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Gergen: Democrats Trying To "Humiliate" GOP Than Get A Bargain

DAVID GERGEN: But since this election, there’s been — I think it’s the Democrats are the ones who are really trying to rub it in and almost humiliate the Republicans, and that’s not going to get to a bargain. Again, I think it has to be win-win. … You hear among some Democrats right now, and it’s disturbing, that maybe we ought to just take it over the cliff, that’ll, we’ll score political points against the Republicans, that will force their hands in the new year. That is a very, very, dangerous risk. (h/t Hot Air) Send to a Friend |

Anderson Cooper Ducks For Cover In Gaza After Explosion Rocks Live Report

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Rand Paul: Sequester A "Pittance" That Nibbles At The Edges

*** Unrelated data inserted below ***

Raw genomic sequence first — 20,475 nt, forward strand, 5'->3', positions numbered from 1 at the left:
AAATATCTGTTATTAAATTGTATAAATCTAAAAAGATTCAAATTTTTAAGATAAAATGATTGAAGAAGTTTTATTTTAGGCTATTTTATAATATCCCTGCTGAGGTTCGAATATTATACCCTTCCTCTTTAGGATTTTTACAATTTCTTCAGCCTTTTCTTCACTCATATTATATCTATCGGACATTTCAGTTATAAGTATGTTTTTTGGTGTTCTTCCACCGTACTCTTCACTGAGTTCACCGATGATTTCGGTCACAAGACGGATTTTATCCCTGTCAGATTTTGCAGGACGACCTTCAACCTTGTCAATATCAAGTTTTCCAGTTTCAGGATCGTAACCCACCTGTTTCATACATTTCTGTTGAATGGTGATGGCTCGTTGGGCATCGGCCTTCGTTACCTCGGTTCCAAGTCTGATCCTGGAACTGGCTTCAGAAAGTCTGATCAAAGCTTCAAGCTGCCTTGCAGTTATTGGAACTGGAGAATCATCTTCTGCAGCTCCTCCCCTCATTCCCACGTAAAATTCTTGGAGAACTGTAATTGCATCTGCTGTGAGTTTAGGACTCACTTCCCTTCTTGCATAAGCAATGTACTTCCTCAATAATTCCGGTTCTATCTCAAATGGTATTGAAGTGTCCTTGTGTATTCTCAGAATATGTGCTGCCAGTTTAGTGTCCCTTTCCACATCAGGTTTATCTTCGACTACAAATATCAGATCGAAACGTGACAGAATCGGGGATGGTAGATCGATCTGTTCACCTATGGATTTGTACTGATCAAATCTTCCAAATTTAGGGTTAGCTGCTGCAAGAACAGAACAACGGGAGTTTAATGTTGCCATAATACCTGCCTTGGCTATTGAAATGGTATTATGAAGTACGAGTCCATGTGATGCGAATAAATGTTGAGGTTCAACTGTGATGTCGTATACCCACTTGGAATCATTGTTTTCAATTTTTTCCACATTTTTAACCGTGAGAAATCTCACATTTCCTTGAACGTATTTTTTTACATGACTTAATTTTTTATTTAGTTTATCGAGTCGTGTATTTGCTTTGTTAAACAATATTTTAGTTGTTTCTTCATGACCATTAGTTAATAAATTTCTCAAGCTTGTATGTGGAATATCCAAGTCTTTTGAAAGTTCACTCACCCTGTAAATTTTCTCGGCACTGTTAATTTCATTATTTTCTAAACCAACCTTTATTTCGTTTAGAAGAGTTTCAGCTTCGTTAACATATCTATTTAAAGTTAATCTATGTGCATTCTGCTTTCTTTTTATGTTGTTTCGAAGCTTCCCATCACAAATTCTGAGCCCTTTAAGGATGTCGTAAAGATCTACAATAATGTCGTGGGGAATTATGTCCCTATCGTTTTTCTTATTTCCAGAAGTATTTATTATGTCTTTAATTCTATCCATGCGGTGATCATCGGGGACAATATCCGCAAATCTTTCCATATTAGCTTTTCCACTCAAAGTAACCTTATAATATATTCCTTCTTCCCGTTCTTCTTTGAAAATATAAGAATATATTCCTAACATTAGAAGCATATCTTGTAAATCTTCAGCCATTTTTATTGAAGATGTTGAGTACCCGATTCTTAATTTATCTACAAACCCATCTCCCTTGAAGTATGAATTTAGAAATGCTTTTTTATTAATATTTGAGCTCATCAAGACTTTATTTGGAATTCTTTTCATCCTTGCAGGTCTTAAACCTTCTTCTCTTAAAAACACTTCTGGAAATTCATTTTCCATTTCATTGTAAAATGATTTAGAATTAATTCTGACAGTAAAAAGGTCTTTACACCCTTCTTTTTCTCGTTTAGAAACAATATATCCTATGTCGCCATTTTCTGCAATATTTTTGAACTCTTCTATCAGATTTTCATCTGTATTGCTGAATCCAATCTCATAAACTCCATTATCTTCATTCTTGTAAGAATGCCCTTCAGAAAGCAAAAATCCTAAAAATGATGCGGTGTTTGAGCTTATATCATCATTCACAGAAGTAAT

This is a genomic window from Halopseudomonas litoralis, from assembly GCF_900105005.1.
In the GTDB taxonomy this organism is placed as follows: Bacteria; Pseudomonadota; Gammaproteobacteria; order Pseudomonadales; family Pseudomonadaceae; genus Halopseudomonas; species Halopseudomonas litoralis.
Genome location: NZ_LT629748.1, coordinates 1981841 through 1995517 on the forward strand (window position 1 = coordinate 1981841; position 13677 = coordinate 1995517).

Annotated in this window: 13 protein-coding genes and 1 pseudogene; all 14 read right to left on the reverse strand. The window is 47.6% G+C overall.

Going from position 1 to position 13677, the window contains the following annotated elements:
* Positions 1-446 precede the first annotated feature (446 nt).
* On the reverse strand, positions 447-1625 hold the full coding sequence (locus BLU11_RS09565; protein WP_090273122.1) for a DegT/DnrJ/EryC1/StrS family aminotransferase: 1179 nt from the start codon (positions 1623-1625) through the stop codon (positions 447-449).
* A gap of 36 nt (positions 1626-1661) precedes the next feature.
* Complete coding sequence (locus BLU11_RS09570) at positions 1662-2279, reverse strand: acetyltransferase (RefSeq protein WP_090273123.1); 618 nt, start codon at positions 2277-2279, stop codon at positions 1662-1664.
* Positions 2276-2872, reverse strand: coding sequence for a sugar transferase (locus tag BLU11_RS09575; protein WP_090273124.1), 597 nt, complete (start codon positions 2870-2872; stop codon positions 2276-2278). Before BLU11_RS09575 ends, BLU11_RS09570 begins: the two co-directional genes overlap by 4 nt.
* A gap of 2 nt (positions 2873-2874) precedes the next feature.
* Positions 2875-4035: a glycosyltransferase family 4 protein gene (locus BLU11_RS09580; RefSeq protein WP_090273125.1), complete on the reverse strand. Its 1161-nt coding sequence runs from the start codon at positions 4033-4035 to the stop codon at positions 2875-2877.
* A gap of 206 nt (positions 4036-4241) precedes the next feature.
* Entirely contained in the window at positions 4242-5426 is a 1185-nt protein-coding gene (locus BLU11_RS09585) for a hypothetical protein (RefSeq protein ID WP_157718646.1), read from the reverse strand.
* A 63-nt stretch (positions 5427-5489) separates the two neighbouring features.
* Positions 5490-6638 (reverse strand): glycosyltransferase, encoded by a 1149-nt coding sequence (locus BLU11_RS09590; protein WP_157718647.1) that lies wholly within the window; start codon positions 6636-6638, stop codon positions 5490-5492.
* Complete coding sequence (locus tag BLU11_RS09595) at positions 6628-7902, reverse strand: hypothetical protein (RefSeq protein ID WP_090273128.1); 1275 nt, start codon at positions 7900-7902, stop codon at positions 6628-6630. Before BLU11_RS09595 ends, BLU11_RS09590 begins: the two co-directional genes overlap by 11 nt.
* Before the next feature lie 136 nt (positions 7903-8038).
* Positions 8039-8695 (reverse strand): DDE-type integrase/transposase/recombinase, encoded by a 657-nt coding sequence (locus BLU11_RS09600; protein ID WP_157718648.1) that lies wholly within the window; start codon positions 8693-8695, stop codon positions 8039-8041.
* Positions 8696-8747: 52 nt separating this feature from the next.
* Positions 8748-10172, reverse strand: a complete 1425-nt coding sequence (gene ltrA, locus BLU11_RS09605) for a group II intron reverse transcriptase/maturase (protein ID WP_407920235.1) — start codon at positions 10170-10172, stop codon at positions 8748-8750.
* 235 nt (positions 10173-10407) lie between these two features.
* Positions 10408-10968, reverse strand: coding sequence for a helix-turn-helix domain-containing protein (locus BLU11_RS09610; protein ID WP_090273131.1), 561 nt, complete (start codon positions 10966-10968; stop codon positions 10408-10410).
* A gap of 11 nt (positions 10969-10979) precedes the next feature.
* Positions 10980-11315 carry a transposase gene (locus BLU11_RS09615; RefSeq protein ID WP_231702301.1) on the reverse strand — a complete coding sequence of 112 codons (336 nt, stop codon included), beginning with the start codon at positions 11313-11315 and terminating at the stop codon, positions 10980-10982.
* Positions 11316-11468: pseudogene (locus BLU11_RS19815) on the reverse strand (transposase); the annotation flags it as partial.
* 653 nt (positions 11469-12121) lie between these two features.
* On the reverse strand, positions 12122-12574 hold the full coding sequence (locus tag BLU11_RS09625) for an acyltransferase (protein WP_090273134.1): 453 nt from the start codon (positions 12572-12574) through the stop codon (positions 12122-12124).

WOLF BLITZER, CNN: All right. You heard the president lay out the choice. Are you willing to compromise on the way he described them? SEN. RAND PAUL (R-KENTUCKY): I'm not really willing to discuss in it the framework that he's made up for himself. I mean, for goodness sakes, it was his proposal. He proposed the sequester. It was his idea. He signed it into law, and now he's going to tell us that, oh, it's all our fault? I voted against the sequester because I didn't think it was enough. The sequester cuts the rate of growth of the spending, but the sequester doesn't even really begin to cut spending, which we have to do or we are going to get a credit downgrade, another credit downgrade. BLITZER: So you don't think that the $85 billion this year, that would be the forced cuts this year, from your perspective, that's not enough? PAUL: It's a pittance. I mean, it's a slowdown in the rate of growth. There are no real cuts happening over 10 years. Over 10 years, the budget will still grow $7 trillion to $8 trillion. He added $6 trillion to the debt in his first term. He's on course to add another $4 trillion to $6 trillion in his second term. So, really, this is just really nibbling at the edges, and he's saying, oh, it's some dramatic thing where all of a sudden it's still the rich's fault. Didn't he already raise taxes on the rich? I'm having trouble even understanding what he's talking about because he sets up this rhetoric and this sort of game of let's go get the rich again that really is divorced from any reality. It's his sequester we're talking about, his bill. ### PAUL: I think the sequester happens, and it will be in some ways a yawn, because the histrionics that are coming from the president, saying, oh, we're going to shut down and get rid of meat inspectors, is anybody not going to stand up and call his bluff on that ridiculousness? The budgets are not being decreased. We're talking about cutting the rate of growth of budgets. And he has the ability to spend the money in different places. If not, we should give latitude to do it. But the thing is, is that there is waste throughout government. And the cuts in the rate of growth should not have us laying off FAA air traffic controllers and meat inspectors. This is the emotionalism that's always used to argue against any cuts. This is not enough cuts. So we shouldn't be -- if we get rid of this, it just shows that we're really not serious as a nation about doing anything about our debt crisis. I would say to the president, stand up and do the right thing. And don't ask us to squeeze more money out of the private sector, which we think is bad for jobs, in order for you to do the right thing. Why doesn't he stand up and be a leader and just do the right thing? Send to a Friend |